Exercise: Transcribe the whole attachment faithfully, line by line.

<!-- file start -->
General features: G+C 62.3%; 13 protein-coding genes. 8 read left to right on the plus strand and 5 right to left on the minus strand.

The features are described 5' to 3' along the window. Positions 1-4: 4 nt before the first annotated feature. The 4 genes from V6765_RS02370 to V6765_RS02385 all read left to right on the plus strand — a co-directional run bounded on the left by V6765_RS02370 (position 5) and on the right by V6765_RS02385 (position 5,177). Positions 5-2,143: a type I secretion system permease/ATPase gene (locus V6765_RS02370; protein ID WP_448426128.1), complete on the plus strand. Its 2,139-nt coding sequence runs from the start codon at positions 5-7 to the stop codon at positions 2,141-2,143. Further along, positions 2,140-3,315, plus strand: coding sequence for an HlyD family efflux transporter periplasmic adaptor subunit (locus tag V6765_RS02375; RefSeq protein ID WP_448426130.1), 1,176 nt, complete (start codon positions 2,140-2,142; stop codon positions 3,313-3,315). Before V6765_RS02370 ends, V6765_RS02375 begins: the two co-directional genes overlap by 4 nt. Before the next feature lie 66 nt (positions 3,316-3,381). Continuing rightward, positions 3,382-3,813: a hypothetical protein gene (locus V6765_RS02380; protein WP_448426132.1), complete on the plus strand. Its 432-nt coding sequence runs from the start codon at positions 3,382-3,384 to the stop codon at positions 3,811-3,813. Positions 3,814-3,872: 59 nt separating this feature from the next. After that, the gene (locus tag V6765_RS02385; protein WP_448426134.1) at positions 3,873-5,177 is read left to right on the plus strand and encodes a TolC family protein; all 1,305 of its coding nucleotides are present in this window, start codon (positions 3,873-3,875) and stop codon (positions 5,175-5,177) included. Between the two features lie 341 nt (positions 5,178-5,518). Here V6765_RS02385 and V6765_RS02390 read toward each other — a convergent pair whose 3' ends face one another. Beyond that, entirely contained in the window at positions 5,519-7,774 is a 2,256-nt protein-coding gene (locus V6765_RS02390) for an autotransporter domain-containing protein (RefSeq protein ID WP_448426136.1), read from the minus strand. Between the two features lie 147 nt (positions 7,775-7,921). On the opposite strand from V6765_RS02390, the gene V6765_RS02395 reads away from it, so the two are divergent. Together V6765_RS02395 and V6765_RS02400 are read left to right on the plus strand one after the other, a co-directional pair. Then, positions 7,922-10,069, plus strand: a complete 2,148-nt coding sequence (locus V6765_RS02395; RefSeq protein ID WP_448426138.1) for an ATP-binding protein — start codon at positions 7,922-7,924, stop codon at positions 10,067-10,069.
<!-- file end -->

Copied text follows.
General features: G+C 62.3%; 13 protein-coding genes. 8 read left to right on the plus strand and 5 right to left on the minus strand.

The features are described 5' to 3' along the window. Positions 1-4: 4 nt before the first annotated feature. The 4 genes from V6765_RS02370 to V6765_RS02385 all read left to right on the plus strand — a co-directional run bounded on the left by V6765_RS02370 (position 5) and on the right by V6765_RS02385 (position 5,177). Positions 5-2,143: a type I secretion system permease/ATPase gene (locus V6765_RS02370; protein ID WP_448426128.1), complete on the plus strand. Its 2,139-nt coding sequence runs from the start codon at positions 5-7 to the stop codon at positions 2,141-2,143. Further along, positions 2,140-3,315, plus strand: coding sequence for an HlyD family efflux transporter periplasmic adaptor subunit (locus tag V6765_RS02375; RefSeq protein ID WP_448426130.1), 1,176 nt, complete (start codon positions 2,140-2,142; stop codon positions 3,313-3,315). Before V6765_RS02370 ends, V6765_RS02375 begins: the two co-directional genes overlap by 4 nt. Before the next feature lie 66 nt (positions 3,316-3,381). Continuing rightward, positions 3,382-3,813: a hypothetical protein gene (locus V6765_RS02380; protein WP_448426132.1), complete on the plus strand. Its 432-nt coding sequence runs from the start codon at positions 3,382-3,384 to the stop codon at positions 3,811-3,813. Positions 3,814-3,872: 59 nt separating this feature from the next. After that, the gene (locus tag V6765_RS02385; protein WP_448426134.1) at positions 3,873-5,177 is read left to right on the plus strand and encodes a TolC family protein; all 1,305 of its coding nucleotides are present in this window, start codon (positions 3,873-3,875) and stop codon (positions 5,175-5,177) included. Between the two features lie 341 nt (positions 5,178-5,518). Here V6765_RS02385 and V6765_RS02390 read toward each other — a convergent pair whose 3' ends face one another. Beyond that, entirely contained in the window at positions 5,519-7,774 is a 2,256-nt protein-coding gene (locus V6765_RS02390) for an autotransporter domain-containing protein (RefSeq protein ID WP_448426136.1), read from the minus strand. Between the two features lie 147 nt (positions 7,775-7,921). On the opposite strand from V6765_RS02390, the gene V6765_RS02395 reads away from it, so the two are divergent. Together V6765_RS02395 and V6765_RS02400 are read left to right on the plus strand one after the other, a co-directional pair. Then, positions 7,922-10,069, plus strand: a complete 2,148-nt coding sequence (locus V6765_RS02395; RefSeq protein ID WP_448426138.1) for an ATP-binding protein — start codon at positions 7,922-7,924, stop codon at positions 10,067-10,069.